In the summer of 1963 the Gleasons begun the campaign with a rally in Chicago, and soon "Dizzy for President" badges were to be seen at Core (Congress of Racial Equality) rallies around the country. That September the operation gathered momentum at the Monterey Jazz Festival, where Hendricks wrote the lyrics to the campaign song - it was sung to the tune of an old Gillespie number, "Salt Peanuts" - and performed it with Dizzy's quintet. It was also the first time that Dizzy met Ramona Crowell's husband, Kenney. "He hugged me and kissed me," says Ramona Crowell, "and then he turned to Kenney and said, 'How are you?' Kenney said: 'I'm okay, but I don't like you kissing my wife.' So Dizzy said, 'Oh, are you jealous?' And he went over, grabbed both of Kenney's cheeks and gave him a big kiss on the mouth."

Ramona Crowell was by this point Dizzy's vice-presidential running-mate. Miles Davis was pencilled in as director of the CIA, Louis Armstrong as Minister of Agriculture, Thelonious Monk was to be Roving Ambassador Plenipotentiary, and other cabinet members were to include Ella Fitzgerald, Peggy Lee, Woody Herman and Count Basie. According to Dizzy, the drummer Max Roach wanted to be Minister of War, but was overruled, because, said the candidate, "We're not going to have any." The Library of Congress was to be in the charge of Ray Charles, and Charles Mingus was to be Minister of Peace, "because he'll take a piece of your head faster than anybody I know".

Dizzy's campaign promised that if he was elected, he would fight for civil rights and equal opportunity in the job market. To ensure that employers were truly blind to race, Dizzy proposed that those applying for jobs would "have to wear sheets over their heads so bosses won't know what they are until after they've been hired". He promised to end the war in Vietnam and to give full diplomatic recognition to China (which the US was not to do until 1979). Healthcare and education were both to be free.

In recognition of his most loyal constituency, Dizzy said he would push for the creation of civil service nightclubs where jazz musicians would be guaranteed work as government employees. Nasa was also to be instructed to send a black astronaut to the moon. When the Gillespie campaign couldn't find any qualified applicants, the candidate volunteered to go himself.

Dizzy spent time on the campaign into early 1964, during his residency at Birdland in New York, although after he failed to get on the ballot in California (he claimed he "almost" got on), as Ramona Crowell puts it: "It sort of fizzled out." But Dizzy always insisted that it had not been just a publicity stunt. "Anybody coulda made a better president than the ones we had in those times," he wrote, "dilly-dallying about protecting blacks in their civil and human rights and carrying on secret wars against people around the world. I didn't think there was any choice. I had a real reason for running because the proceeds from the sale of the buttons went to Core and SCLC [the Southern Christian Leadership Conference, whose president was Dr Martin Luther King, Jr], and I could threaten the Democrats with a loss of votes and swing them to a more reasonable position on civil rights."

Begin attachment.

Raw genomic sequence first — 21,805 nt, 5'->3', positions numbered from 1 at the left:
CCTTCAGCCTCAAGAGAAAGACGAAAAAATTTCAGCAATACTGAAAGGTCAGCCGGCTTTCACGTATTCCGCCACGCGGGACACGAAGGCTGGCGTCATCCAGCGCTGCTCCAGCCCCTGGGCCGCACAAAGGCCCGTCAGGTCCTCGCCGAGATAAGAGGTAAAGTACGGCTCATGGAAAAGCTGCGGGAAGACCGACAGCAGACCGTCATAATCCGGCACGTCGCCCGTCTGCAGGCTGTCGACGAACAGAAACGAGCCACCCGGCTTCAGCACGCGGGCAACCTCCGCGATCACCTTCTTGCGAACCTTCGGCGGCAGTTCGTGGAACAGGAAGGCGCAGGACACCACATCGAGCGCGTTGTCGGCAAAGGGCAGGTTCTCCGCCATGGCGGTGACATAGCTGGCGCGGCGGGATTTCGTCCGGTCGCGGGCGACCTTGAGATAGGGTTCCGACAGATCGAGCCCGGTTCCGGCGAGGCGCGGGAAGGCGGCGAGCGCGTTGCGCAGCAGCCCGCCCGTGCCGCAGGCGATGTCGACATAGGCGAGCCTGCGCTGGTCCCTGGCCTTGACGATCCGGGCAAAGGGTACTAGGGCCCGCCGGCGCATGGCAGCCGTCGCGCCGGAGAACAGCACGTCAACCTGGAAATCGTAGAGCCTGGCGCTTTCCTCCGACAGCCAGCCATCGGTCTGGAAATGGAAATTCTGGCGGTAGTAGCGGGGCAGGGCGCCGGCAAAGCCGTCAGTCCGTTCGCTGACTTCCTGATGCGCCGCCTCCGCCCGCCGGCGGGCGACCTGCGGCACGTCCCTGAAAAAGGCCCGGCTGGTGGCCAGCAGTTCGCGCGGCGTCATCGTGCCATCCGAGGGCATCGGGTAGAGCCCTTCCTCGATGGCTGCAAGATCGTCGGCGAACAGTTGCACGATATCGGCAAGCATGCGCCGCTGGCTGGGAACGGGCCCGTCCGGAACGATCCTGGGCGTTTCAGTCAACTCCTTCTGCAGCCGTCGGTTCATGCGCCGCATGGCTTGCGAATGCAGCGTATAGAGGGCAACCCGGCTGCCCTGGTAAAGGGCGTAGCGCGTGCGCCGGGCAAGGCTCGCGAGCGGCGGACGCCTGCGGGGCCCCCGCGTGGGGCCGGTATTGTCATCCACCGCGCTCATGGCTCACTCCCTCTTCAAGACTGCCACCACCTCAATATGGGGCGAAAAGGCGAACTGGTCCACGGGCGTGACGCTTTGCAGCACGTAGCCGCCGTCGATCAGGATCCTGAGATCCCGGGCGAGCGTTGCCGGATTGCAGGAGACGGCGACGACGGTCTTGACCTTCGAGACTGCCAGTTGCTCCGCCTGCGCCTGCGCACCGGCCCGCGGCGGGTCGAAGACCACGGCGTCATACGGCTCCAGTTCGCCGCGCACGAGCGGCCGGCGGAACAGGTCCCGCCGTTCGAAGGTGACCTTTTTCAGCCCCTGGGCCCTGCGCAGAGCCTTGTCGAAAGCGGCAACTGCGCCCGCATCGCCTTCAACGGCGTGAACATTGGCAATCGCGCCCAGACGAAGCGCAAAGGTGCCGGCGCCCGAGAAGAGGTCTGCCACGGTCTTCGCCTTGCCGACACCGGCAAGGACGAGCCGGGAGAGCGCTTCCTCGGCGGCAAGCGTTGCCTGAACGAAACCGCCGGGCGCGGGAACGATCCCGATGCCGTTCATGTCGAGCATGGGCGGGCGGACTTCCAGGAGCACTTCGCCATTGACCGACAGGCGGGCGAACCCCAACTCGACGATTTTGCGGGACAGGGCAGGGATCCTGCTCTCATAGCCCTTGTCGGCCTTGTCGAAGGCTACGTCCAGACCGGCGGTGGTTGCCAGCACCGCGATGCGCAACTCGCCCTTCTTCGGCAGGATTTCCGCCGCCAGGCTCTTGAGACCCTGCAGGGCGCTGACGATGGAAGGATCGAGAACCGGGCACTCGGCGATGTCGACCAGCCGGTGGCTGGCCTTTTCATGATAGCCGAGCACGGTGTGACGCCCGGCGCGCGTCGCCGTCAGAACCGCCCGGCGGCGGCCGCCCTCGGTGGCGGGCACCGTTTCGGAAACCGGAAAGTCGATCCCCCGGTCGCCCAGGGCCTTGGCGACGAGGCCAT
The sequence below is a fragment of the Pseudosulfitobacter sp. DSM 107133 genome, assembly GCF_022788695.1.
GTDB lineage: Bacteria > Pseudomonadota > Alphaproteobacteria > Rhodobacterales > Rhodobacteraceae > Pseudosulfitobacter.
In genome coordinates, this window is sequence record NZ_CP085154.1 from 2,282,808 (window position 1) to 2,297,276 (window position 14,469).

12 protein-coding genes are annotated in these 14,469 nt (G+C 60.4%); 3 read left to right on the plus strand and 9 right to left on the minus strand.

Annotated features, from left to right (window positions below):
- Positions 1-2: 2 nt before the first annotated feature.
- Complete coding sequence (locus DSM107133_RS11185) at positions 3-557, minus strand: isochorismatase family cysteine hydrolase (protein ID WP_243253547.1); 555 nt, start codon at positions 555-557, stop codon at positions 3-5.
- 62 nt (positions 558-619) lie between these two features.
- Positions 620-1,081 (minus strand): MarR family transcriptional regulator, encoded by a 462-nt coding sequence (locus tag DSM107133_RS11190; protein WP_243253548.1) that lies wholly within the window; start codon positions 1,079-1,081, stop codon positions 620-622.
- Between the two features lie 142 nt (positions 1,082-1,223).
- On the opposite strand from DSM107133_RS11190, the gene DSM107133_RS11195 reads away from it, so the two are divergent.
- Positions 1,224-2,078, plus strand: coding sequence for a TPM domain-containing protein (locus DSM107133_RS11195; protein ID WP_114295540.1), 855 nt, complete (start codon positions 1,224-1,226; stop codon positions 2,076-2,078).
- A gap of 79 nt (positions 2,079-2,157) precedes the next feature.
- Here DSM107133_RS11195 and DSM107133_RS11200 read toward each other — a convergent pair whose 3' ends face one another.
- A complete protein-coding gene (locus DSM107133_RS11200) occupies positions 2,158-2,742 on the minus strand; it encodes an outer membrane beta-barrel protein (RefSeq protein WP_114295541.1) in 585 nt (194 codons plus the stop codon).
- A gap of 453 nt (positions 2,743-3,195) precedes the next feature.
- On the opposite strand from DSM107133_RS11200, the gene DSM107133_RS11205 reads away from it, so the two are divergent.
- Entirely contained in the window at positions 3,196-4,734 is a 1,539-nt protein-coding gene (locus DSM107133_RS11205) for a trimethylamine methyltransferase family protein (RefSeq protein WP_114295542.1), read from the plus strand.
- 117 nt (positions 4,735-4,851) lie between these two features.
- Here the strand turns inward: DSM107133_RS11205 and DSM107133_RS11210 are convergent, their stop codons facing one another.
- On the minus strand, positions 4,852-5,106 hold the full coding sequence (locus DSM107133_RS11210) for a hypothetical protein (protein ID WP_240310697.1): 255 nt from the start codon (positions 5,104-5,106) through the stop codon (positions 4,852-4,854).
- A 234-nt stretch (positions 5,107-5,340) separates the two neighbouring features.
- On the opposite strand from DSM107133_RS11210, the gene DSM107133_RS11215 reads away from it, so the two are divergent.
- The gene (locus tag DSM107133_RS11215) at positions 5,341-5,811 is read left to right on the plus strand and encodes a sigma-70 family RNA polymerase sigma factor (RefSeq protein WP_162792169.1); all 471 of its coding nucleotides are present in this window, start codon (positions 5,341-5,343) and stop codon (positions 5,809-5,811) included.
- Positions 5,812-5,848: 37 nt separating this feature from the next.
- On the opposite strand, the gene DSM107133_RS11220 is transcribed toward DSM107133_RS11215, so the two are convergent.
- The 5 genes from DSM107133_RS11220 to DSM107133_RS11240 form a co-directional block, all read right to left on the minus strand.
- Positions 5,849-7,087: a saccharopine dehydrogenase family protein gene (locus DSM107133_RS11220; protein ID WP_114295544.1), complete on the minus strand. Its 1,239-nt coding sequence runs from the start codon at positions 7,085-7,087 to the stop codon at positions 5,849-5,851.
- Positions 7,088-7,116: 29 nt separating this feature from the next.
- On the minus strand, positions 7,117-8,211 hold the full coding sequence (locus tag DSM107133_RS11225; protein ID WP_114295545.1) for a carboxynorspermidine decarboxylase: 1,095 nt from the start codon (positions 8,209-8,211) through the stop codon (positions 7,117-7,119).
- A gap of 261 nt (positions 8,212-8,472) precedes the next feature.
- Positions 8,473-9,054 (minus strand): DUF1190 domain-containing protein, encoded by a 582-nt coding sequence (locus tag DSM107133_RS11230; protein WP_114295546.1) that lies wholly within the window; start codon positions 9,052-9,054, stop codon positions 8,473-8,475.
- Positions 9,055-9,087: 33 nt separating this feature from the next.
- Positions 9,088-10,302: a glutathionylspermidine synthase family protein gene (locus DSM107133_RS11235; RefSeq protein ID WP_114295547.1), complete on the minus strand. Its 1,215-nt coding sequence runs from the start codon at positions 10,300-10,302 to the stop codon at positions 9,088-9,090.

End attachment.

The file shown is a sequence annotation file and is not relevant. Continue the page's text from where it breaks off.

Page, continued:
"It shone a light on the whole thing," says Hendricks. "Like, what about a black person running for president? It had never happened before. At the same time, black people were saying to the Democrats, 'We don't have to vote for you.' It was to give both political parties, all those poseurs and jive-talkers, a kick in the butt."

Ramona Crowell thinks the political process in America has been "downhill ever since" 1964. Like many involved in the "Dizzy for President" campaign, she is not a fan of the White House's current incumbent. "We've all," she warns, "got to get our mojos working."

'Vote Dizzy! An Evening with his Royal Hipness Lord Buckley' is at the Soho Theatre, London W1 (020-7478 0100; www.sohotheatre.com) to 6 November